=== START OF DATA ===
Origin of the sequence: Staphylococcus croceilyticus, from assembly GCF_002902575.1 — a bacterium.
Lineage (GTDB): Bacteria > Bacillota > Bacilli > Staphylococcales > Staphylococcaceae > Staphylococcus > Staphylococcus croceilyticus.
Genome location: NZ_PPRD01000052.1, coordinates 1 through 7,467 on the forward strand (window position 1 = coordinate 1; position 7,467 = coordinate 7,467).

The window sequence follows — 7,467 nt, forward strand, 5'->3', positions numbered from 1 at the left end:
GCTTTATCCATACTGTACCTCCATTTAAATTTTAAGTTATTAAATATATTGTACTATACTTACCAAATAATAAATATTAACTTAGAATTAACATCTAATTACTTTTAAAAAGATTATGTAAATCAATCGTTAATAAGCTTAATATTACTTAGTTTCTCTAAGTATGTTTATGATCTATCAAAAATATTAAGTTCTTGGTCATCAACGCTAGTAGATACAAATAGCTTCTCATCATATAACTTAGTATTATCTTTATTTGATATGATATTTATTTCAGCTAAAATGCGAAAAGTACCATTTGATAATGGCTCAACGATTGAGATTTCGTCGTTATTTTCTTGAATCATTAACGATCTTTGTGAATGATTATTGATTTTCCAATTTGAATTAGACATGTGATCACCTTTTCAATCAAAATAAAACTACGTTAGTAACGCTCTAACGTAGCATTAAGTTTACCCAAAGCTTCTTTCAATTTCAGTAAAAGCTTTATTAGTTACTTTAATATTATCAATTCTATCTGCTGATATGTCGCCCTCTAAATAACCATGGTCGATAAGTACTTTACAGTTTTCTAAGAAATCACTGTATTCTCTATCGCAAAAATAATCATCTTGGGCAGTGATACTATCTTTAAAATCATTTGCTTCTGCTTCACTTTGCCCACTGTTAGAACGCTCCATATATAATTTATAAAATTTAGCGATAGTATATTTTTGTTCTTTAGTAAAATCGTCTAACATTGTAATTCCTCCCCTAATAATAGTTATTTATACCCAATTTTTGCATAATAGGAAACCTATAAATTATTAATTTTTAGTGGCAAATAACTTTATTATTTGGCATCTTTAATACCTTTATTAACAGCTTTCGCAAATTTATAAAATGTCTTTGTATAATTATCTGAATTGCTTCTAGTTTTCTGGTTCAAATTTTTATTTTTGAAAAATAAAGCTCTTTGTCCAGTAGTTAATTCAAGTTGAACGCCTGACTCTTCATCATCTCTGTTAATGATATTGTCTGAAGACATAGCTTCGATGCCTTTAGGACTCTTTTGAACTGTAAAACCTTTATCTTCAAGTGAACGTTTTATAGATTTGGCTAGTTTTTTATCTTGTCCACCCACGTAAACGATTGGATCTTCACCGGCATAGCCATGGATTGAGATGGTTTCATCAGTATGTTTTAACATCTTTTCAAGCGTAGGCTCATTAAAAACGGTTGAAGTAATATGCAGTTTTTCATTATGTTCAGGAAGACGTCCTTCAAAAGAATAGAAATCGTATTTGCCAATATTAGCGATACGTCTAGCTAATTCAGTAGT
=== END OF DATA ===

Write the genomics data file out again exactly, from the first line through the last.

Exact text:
Origin of the sequence: Staphylococcus croceilyticus, from assembly GCF_002902575.1 — a bacterium.
Lineage (GTDB): Bacteria > Bacillota > Bacilli > Staphylococcales > Staphylococcaceae > Staphylococcus > Staphylococcus croceilyticus.
Genome location: NZ_PPRD01000052.1, coordinates 1 through 7,467 on the forward strand (window position 1 = coordinate 1; position 7,467 = coordinate 7,467).

The window sequence follows — 7,467 nt, forward strand, 5'->3', positions numbered from 1 at the left end:
GCTTTATCCATACTGTACCTCCATTTAAATTTTAAGTTATTAAATATATTGTACTATACTTACCAAATAATAAATATTAACTTAGAATTAACATCTAATTACTTTTAAAAAGATTATGTAAATCAATCGTTAATAAGCTTAATATTACTTAGTTTCTCTAAGTATGTTTATGATCTATCAAAAATATTAAGTTCTTGGTCATCAACGCTAGTAGATACAAATAGCTTCTCATCATATAACTTAGTATTATCTTTATTTGATATGATATTTATTTCAGCTAAAATGCGAAAAGTACCATTTGATAATGGCTCAACGATTGAGATTTCGTCGTTATTTTCTTGAATCATTAACGATCTTTGTGAATGATTATTGATTTTCCAATTTGAATTAGACATGTGATCACCTTTTCAATCAAAATAAAACTACGTTAGTAACGCTCTAACGTAGCATTAAGTTTACCCAAAGCTTCTTTCAATTTCAGTAAAAGCTTTATTAGTTACTTTAATATTATCAATTCTATCTGCTGATATGTCGCCCTCTAAATAACCATGGTCGATAAGTACTTTACAGTTTTCTAAGAAATCACTGTATTCTCTATCGCAAAAATAATCATCTTGGGCAGTGATACTATCTTTAAAATCATTTGCTTCTGCTTCACTTTGCCCACTGTTAGAACGCTCCATATATAATTTATAAAATTTAGCGATAGTATATTTTTGTTCTTTAGTAAAATCGTCTAACATTGTAATTCCTCCCCTAATAATAGTTATTTATACCCAATTTTTGCATAATAGGAAACCTATAAATTATTAATTTTTAGTGGCAAATAACTTTATTATTTGGCATCTTTAATACCTTTATTAACAGCTTTCGCAAATTTATAAAATGTCTTTGTATAATTATCTGAATTGCTTCTAGTTTTCTGGTTCAAATTTTTATTTTTGAAAAATAAAGCTCTTTGTCCAGTAGTTAATTCAAGTTGAACGCCTGACTCTTCATCATCTCTGTTAATGATATTGTCTGAAGACATAGCTTCGATGCCTTTAGGACTCTTTTGAACTGTAAAACCTTTATCTTCAAGTGAACGTTTTATAGATTTGGCTAGTTTTTTATCTTGTCCACCCACGTAAACGATTGGATCTTCACCGGCATAGCCATGGATTGAGATGGTTTCATCAGTATGTTTTAACATCTTTTCAAGCGTAGGCTCATTAAAAACGGTTGAAGTAATATGCAGTTTTTCATTATGTTCAGGAAGACGTCCTTCAAAAGAATAGAAATCGTATTTGCCAATATTAGCGATACGTCTAGCTAATTCAGTAGT